Have you seen this TLC show? It features a soon-to-be-bride in search of her perfect wedding gown. Doesn’t every girl picture her dream wedding? It starts with the ideal dress.
I now understand Jennifer Baker’s research on divorce statistics. She reports that 50% percent of first marriages end in divorce. Want to try for a second or third try? That rate increases to 67% for the second, and third marriages approach the 75% failure rate.
Grooms-to-be are not immune from this dog-n-pony thinking. Want to ensure the security of your marriage with the perfect ring? Experts suggest that you put aside 2-months of your salary to buy that diamond. It doesn’t matter if you work part-time at the Piggy Wiggly or are a criminal defense attorney for a rapper, the amount you spend doesn’t change your marriage success rate.
Maybe if couples spent more time working on their relationship instead of worrying about holding the preeminent social event of the century, divorce rates would start to decline.
But I doubt it. We seem to have some pretty heavy-duty conditioning that makes us focus more on the tangibles surrounding important events than we do on what those events mean.
This is a lot like what happens at work. You finally get the promotion you’ve been dreaming about for years. You have finally MADE IT, the keys to the executive bathroom are in your hands. You shop for the perfect wardrobe, one that exudes the confidence and competence your role requires. You select the right accessories, maybe shoes and a handbag for women, a power-tie and an expensive watch for men. You anticipate walking into your first meeting as THE BOSS, mulling over the details in your mind about what you’re going to say, where you’re going to sit. You take great care in selecting new office furniture and artwork, all designed to show the world who you are and what you’ve accomplished.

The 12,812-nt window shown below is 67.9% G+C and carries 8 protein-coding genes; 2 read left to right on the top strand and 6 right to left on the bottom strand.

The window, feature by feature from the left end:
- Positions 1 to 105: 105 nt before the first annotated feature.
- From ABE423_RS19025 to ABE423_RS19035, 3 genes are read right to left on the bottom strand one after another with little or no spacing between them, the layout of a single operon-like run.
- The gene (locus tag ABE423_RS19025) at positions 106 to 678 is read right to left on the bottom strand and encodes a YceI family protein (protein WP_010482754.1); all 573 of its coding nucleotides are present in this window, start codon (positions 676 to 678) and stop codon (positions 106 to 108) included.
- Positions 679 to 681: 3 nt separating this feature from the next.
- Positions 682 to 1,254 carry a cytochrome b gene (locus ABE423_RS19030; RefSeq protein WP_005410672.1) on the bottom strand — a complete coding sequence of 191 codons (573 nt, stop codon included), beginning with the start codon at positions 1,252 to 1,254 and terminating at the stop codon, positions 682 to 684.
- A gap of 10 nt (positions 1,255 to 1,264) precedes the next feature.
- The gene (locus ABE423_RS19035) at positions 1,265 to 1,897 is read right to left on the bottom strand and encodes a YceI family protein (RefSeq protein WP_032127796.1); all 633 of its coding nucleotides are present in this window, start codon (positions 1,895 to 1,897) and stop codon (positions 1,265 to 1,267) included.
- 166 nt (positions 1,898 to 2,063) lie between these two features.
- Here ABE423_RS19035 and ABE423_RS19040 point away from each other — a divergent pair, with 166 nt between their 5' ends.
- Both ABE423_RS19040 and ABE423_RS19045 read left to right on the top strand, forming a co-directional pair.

The problem is, while you have all of the trappings of success, you likely bring with you all of the weaknesses you had before you were promoted. If you were a suck-up before your promotion, you will be a bigger suck-up afterward. If you had poor peer or employee relationships beforehand, the traits you showed back when you were a grunt will go with you. Your weaknesses don’t shrink; rather, they are intensified. If you wanted to be the boss so you could have more power, you are in the job for the wrong reason. The only right reason is to get results through your leadership, your ability to develop others along the way.
Whether you’re getting married or taking a promotion at work, caveat emptor: let the buyer beware. A dress, a 20-carat diamond, a packed reception hall has nothing to do with the success of your marriage. Choosing wisely, working hard, and caring deeply are the only things that increase your success rate. At work, getting that promotion without you actually giving of yourself and investing in others will not make you successful.
We carry our baggage with us wherever we go, even if, for a time, we find someone else to carry it for us.
What have you done to strengthen your personal and professional relationships today?